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No-Nonsense Guide To Language Disorders

by | May 18, 2020

Did you know there is a difference between speech and language? Speech is how we say sounds and words. Language is how we use what we know to communicate with others. If you missed last week’s post about speech sound disorders, check it out here. Today we are going to learn all about language disorders!

Language Development

You’ve already heard me say this quite a bit, but language development truly does start the moment we are born. The chart below details just a few language milestones that occur in the first few years of a child’s life.

Language Development Chart 1

Language Disorders

Language is broken down into two parts: receptive language and expressive language. The way I like to explain it to parents is like this:

  • Receptive language: What we understand.
  • Expressive language: How we are able to use what we understand to communicate with others.

When there is a disorder associated with language, it is either a receptive language disorder, expressive language disorder or a mixed receptive-expressive language disorder.

Who is at risk?

More often than not, the cause of a language disorder is unknown. However, children at risk for a language disorder include those with:

  • A family history of language disorders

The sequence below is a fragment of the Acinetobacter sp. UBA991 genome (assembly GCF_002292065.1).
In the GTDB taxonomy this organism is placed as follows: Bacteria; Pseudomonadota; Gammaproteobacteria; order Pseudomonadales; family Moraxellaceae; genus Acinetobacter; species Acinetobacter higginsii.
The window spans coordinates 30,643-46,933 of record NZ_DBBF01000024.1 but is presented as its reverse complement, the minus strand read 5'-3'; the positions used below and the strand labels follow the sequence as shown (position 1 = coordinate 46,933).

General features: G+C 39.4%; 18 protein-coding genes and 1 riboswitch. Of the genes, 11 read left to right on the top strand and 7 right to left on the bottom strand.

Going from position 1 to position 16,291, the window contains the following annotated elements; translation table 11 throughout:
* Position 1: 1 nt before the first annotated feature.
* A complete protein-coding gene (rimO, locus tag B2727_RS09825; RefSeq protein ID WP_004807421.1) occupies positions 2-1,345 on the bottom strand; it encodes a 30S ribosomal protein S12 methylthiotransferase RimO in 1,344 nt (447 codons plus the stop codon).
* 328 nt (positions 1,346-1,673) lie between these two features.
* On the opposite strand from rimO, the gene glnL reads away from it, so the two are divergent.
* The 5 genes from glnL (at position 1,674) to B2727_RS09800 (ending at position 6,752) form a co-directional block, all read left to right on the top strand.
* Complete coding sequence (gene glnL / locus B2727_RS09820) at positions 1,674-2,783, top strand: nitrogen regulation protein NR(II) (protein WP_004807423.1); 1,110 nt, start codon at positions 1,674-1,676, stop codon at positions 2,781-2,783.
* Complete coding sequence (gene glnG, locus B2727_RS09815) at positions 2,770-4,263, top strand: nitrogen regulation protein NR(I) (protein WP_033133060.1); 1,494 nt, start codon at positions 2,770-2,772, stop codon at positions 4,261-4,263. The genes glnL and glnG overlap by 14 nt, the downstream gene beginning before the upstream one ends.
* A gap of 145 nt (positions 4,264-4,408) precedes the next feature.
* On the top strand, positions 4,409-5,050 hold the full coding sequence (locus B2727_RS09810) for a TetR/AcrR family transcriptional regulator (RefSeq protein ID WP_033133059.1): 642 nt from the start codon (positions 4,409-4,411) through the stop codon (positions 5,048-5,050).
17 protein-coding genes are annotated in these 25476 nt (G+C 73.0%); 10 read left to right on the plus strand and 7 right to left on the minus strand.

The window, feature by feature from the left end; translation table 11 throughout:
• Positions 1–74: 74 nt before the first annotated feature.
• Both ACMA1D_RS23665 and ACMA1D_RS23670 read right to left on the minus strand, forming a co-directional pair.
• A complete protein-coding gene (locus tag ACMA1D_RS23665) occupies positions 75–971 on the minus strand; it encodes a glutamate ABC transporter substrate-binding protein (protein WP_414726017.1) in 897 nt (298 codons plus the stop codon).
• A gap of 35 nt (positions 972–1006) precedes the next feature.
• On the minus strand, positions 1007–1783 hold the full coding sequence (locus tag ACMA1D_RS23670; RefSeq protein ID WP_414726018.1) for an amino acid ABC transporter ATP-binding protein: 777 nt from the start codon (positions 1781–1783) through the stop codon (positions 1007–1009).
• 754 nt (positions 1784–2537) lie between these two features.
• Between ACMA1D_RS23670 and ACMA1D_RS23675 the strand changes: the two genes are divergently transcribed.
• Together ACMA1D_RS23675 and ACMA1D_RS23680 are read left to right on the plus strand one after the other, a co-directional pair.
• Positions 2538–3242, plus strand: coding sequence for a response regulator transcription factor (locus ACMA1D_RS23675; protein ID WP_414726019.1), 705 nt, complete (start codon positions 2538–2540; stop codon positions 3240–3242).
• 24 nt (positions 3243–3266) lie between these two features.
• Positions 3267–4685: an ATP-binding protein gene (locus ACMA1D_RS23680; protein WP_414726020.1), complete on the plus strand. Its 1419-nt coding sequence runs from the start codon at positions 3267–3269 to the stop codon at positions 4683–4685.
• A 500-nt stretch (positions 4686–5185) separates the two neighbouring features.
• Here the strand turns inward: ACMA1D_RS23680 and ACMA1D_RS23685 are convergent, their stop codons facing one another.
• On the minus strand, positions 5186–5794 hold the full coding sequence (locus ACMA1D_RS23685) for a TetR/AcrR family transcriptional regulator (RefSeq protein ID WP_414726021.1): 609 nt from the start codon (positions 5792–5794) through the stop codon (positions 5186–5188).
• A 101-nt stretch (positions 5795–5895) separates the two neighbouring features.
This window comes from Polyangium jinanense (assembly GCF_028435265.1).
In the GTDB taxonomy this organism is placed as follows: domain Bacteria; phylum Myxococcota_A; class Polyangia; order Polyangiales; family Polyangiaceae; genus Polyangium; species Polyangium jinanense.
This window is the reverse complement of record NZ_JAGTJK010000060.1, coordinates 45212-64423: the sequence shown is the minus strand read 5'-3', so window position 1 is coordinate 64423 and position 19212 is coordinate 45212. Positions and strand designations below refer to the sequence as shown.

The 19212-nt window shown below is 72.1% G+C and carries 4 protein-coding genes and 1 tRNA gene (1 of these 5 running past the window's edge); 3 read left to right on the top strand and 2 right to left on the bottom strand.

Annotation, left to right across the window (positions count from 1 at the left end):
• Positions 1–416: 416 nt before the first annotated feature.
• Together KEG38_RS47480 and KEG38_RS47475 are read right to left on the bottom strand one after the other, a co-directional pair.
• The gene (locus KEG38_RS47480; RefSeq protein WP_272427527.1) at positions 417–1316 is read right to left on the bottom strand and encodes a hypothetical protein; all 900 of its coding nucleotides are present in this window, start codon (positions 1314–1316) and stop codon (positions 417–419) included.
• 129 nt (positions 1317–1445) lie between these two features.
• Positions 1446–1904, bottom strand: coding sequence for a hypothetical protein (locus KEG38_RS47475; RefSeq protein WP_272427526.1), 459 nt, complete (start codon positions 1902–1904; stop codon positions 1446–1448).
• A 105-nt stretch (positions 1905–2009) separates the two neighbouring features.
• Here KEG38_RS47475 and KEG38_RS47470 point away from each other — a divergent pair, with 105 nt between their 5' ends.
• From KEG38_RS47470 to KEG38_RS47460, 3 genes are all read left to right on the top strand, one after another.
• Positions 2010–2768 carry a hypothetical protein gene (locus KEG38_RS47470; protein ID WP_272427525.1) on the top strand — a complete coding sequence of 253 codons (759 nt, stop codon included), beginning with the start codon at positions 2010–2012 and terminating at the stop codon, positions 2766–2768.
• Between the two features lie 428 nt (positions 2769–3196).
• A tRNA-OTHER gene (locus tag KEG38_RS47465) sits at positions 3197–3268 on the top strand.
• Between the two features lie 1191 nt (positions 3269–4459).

• Premature birth
  • Genetic disorders (like Down Syndrome)
  • Autism
  • Brain Injury
  • Cerebral Palsy
  • Fetal Alcohol Spectrum Disorder
  • Stroke

What Does a Language Disorder Look Like?

Receptive Language

If your child has delays in their receptive language they might have difficulty with the following:

  • Understanding what others are saying
  • Understanding gestures (example: you holding your hands out, they understand that means you’ll pick them up)
  • Following directions
  • Identifying objects and pictures when named

Expressive Language

If your child has delays in their expressive language they might have difficulty with the following:

  • Using words more often than gestures
  • Naming pictures
  • Using words for a variety of reasons (labeling, requesting, answering yes/no questions, etc.)
  • Combining words into phrases

More often than not, when I get a new referral it is because a parent has concerns with their child not using words. They notice that their child can’t express their basic wants and needs (like what they want to eat, play with or do).

Word Count

Language Delays

Not all kids develop at the same pace. Sometimes kids just take a little extra time to develop their language skills to communicate their wants and needs. And there is nothing wrong with this! If your child isn’t reaching all of these language milestones at the same age as their peers, I don’t think it should terrify you. I do, however, stay away from the “wait and see” approach. Click here to read why.


I hope you found this article useful! Still have questions? Feel free to comment below or send a message straight to my inbox!

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